Busse Woods was among the first natural areas to be set aside as an Illinois nature preserve. The 440-acre hardwood forest, which is part of the Ned Brown Forest Preserve in Elk Grove Village, was also cited in the early 60s by the federal government as a uniquely diverse remnant of the native landscape. Only one other place in Illinois–Volo Bog–has received such recognition.
Busse Woods was famous for its spring wildflower display. In May the ground was carpeted with Dutchman’s-breeches, spring beauty, red trillium, and large-flowered trillium. Rare orchids such as purple twayblade and the purple-fringed orchid added their delicate beauty to the scene. But by the late 70s the richness of this display was declining rapidly. The cause was an overabundance of white-tailed deer, which were eating many kinds of plants to extinction.
In 1983 scientists from the Illinois Natural History Survey began a systematic study of the effects of heavy deer populations on Busse Woods. At the same time they began removing deer from the preserve in an attempt to bring the population down to a level that would be within the carrying capacity of the land. Some of the deer were transported to new homes near Joliet, but most were killed with shotguns or netted and then killed by lethal injection.
A survey of the plants of Busse Woods conducted in 1983 revealed that 26 species that had grown there in the early 60s had disappeared. The famous spring wildflower display was almost completely gone. But now, after eight years of deer population control, there are some encouraging signs of regeneration. Dutchman’s-breeches were rediscovered last year, and large-flowered trillium–which had hung on here and there in the shelter of downed logs–is appearing again out in the open.
But according to Chris Anchor, a wildlife biologist with the Cook County Forest Preserve District, “regeneration has been painfully slow. The deer abundance continued for so many years that many plants were extirpated.” The wildflowers of a woodland spring are perennials. Each year a bulb or other underground structure sends up new green shoots and new flowers. The bulbs live for many years, and they can survive a few years of having their leaves clipped by browsing deer. But if the clipping continues for six or eight years, the bulbs die.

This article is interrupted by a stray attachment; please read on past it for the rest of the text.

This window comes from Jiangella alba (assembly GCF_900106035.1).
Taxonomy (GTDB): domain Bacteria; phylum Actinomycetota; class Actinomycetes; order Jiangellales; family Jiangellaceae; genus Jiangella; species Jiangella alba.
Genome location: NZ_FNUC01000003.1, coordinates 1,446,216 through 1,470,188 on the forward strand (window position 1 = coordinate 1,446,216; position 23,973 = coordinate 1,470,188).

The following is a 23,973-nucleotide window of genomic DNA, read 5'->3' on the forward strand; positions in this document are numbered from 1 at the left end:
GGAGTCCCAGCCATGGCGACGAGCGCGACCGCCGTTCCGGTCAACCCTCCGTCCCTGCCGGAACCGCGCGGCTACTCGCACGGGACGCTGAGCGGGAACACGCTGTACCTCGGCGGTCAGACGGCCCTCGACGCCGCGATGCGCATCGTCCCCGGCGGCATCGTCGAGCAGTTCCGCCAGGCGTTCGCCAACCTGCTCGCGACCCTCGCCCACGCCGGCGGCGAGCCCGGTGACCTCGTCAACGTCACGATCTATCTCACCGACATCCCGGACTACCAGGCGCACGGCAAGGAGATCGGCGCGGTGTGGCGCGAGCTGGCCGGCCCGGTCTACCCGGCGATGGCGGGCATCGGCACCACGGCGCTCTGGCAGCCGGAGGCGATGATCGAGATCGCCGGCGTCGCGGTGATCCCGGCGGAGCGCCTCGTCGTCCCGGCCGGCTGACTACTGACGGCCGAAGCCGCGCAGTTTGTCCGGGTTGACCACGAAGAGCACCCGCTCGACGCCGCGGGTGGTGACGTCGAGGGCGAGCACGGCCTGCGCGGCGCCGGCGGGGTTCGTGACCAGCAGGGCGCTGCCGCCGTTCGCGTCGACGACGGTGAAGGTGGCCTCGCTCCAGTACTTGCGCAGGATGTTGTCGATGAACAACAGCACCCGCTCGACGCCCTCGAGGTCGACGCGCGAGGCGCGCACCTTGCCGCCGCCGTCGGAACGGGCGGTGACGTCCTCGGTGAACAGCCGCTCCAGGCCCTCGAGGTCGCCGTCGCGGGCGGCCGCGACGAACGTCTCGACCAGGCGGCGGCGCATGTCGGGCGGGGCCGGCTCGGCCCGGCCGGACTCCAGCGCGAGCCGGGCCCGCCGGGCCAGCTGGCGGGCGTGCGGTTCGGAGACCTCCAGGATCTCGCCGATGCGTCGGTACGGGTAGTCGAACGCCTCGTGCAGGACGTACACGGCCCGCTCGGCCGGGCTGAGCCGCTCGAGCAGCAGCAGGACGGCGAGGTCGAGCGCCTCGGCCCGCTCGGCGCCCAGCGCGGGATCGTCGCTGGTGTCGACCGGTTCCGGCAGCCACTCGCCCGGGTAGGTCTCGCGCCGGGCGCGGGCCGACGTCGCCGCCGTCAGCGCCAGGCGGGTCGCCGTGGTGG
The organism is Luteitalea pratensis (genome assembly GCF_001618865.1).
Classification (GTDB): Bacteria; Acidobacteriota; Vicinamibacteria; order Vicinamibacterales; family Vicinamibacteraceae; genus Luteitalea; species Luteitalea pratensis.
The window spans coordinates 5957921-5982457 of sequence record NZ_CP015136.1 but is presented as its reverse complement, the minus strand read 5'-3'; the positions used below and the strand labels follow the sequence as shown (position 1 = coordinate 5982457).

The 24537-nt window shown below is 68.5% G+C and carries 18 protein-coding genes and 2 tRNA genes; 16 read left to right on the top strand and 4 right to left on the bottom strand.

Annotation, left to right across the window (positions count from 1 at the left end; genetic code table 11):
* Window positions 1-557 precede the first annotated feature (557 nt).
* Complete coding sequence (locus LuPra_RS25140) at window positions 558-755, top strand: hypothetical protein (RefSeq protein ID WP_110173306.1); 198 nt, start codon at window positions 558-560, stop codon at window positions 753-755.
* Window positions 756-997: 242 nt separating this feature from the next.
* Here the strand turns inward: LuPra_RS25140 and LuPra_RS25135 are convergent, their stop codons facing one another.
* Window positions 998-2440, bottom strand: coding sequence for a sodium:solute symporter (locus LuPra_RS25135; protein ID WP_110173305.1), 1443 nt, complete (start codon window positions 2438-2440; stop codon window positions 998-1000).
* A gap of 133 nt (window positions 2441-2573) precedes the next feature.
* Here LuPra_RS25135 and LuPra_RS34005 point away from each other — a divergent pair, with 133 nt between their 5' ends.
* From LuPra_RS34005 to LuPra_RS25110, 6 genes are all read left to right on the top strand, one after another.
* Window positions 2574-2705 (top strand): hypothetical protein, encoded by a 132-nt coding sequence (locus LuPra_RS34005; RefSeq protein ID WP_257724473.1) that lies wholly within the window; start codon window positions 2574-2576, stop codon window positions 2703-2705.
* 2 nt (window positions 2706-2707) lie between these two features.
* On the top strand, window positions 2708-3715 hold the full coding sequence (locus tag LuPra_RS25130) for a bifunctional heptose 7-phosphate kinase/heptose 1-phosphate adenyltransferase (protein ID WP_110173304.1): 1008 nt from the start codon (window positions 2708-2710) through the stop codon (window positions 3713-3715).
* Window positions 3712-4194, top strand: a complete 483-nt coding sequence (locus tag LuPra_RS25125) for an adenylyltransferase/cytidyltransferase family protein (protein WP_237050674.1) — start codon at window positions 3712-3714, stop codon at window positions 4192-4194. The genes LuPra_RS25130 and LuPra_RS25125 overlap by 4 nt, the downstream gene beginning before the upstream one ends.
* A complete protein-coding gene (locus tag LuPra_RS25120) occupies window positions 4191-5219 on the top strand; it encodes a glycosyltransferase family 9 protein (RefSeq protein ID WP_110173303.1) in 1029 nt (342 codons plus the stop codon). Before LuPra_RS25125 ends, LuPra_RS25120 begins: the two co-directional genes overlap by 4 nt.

The sad story of Busse Woods is unfortunately being repeated at other preserves throughout the area. The Lake County Forest Preserve District has had to set up a deer-control program to protect the biological diversity of the Ryerson Preserve, the magnificent old-growth forest on the Des Plaines River near Deerfield. This winter the Cook County Forest Preserve District will be taking similar actions in its portion of the Des Plaines River valley and in the Palos preserves around Camp Sagawau.
Just a few decades ago the spring wildflower display around the River Trails Nature Center, which is along the Des Plaines River between Lake Avenue and Willow Road, was as fine as anything at Ryerson. But then came the boom in deer numbers. They started on the trilliums, and when those were gone they switched to plants such as false Solomon’s-seal, which deer avoid unless they are very hungry.
The spring display at River Trails is now nothing but a few trout lilies and spring beauties. The situation elsewhere along the river is even worse. Around Dam Number One at the northern edge of Cook County, according to Chris Anchor, nothing grows in the forest understory except garlic mustard, buckthorn, and white vervain. The first two of these are aliens, the last is a native–but all three are regarded by deer as extremely unpalatable.
So over the next few months sharpshooters licensed by the Illinois Department of Conservation will be working along the Des Plaines and in Palos to reduce the deer populations. Nets will also be used, and the deer captured in the nets will be killed using methods approved by the American Veterinary Association.